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Notice:Landmarks of Gaming Theory

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RPGPundit:
For the purposes of this forum, which are not to philosophize about nonsensical theories pulled out from one's ass, there must be certain "Landmarks" that one can use, as the foundational basis by which one can establish what can be legitimate gaming theory and what is explicitly to be discounted.
A Landmark is a go/no-go test based on simple statements about the reality of RPGs as they apply to the mainstream of people playing them today!
If a theoretical proposition violates the Landmark, by suggesting that in some form or another RPGs as the vast majority of people understand or play them are currently wrong, said proposition is automatically illegitimate, with no debate. The landmarks are, in other words, an attempt at defining what the Gaming community is like and how it works.

Here are my "Landmarks of Gaming Theory":

1. The vast majority of gamers are having fun gaming.

2. The vast majority of gamers are satisfied with the majority of their game as it is played.

3. D&D is the model of what most people define as an RPG, and therefore also the model for a successfully-designed RPG. It can be improved upon or changed, but any theory that suggests that D&D as a whole (in any of its versions) was a "bad" RPG is by definition in violation of the Landmarks. You don't have to say it is the "best" RPG, but you are obviously not in touch with reality if your theory claims that D&D is a "bad" game, and then try to invent some convoluted conspiracy theory as to why millions of people play it anyways, more than any other RPG.

4. Given number 3 above, it is self-evident that games that have a broad spectrum of playstyles (as D&D does) are by definition successful games. Any theory that speculates that games must be narrowly-focused to be "good" games is automatically in violation of the Landmarks. Note that this doesn't mean that you must say narrow-focus games are "bad", or that narrow-focused games can't be considered appropriate, only that you cannot suggest that gamers don't want to play in RPGs that have a broad spectrum of playstyle, because they obviously do want to play exactly those kinds of games.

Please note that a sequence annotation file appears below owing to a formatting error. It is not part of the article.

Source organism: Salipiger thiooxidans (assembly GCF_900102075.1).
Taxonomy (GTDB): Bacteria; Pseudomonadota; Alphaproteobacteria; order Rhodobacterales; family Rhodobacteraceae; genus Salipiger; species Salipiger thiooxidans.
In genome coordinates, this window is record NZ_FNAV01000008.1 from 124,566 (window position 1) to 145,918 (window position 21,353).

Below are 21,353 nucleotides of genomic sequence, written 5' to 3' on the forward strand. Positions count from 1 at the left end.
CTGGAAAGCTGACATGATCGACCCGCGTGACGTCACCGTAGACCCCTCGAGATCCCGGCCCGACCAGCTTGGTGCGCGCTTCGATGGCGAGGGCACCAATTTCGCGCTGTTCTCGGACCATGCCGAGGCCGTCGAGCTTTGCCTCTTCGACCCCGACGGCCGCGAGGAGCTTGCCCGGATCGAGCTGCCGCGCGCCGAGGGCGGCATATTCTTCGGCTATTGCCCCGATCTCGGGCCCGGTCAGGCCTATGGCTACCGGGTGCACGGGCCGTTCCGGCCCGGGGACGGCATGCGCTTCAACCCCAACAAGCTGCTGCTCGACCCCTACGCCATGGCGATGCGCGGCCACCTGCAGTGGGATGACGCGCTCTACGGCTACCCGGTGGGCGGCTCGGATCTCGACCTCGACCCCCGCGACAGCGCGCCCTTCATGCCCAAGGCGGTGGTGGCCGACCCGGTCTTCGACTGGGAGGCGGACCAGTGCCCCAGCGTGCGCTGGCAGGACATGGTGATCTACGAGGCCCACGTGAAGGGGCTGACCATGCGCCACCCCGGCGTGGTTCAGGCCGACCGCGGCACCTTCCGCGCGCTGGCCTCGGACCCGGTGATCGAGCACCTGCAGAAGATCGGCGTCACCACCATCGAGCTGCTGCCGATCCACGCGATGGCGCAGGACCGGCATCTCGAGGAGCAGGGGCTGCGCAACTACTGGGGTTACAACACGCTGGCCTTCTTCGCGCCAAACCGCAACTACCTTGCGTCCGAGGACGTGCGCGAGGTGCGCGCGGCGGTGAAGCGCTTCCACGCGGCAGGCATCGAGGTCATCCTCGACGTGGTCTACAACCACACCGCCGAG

5. Conflicts do arise in gaming groups; these conflicts are usually the product of social interaction between the players and not a problem with the rules themselves. The solution to these problems is not to "Narrow the rules", but to broaden the playstyle of a group to accomodate what the complaining players are missing. Thus, it is a Landmark that all correct gaming theories, if they deal with "player dis-satisfaction" at all, must focus the nature of that dissatisfaction on the rules ONLY to suggest that a given rules-set is too narrow; and even then only because it is a symptom of an interpersonal social conflict within a group.

6. Given point #3, above, any gaming theory that suggest that the GM should get disproportionately more or less power than they do in D&D in order for a game to be "good" is inherently in violation of the Landmarks. The vast majority of players enjoy a game where the GM has power over the world and the players over their characters; and while a theory can suggest ways that GMs and Players can experiment with interactively creating the setting, it cannot suggest that the Players should have the power to tell the GM what to do (except for the "power" to walk away from a game).

7. Any gaming theory that tries to divide gamers into specific criteria of "types" must make it clear that this is only one kind of categorization, and not an absolutist and literal interpretation that is a universal truth; it is only one form of categorizing gamers.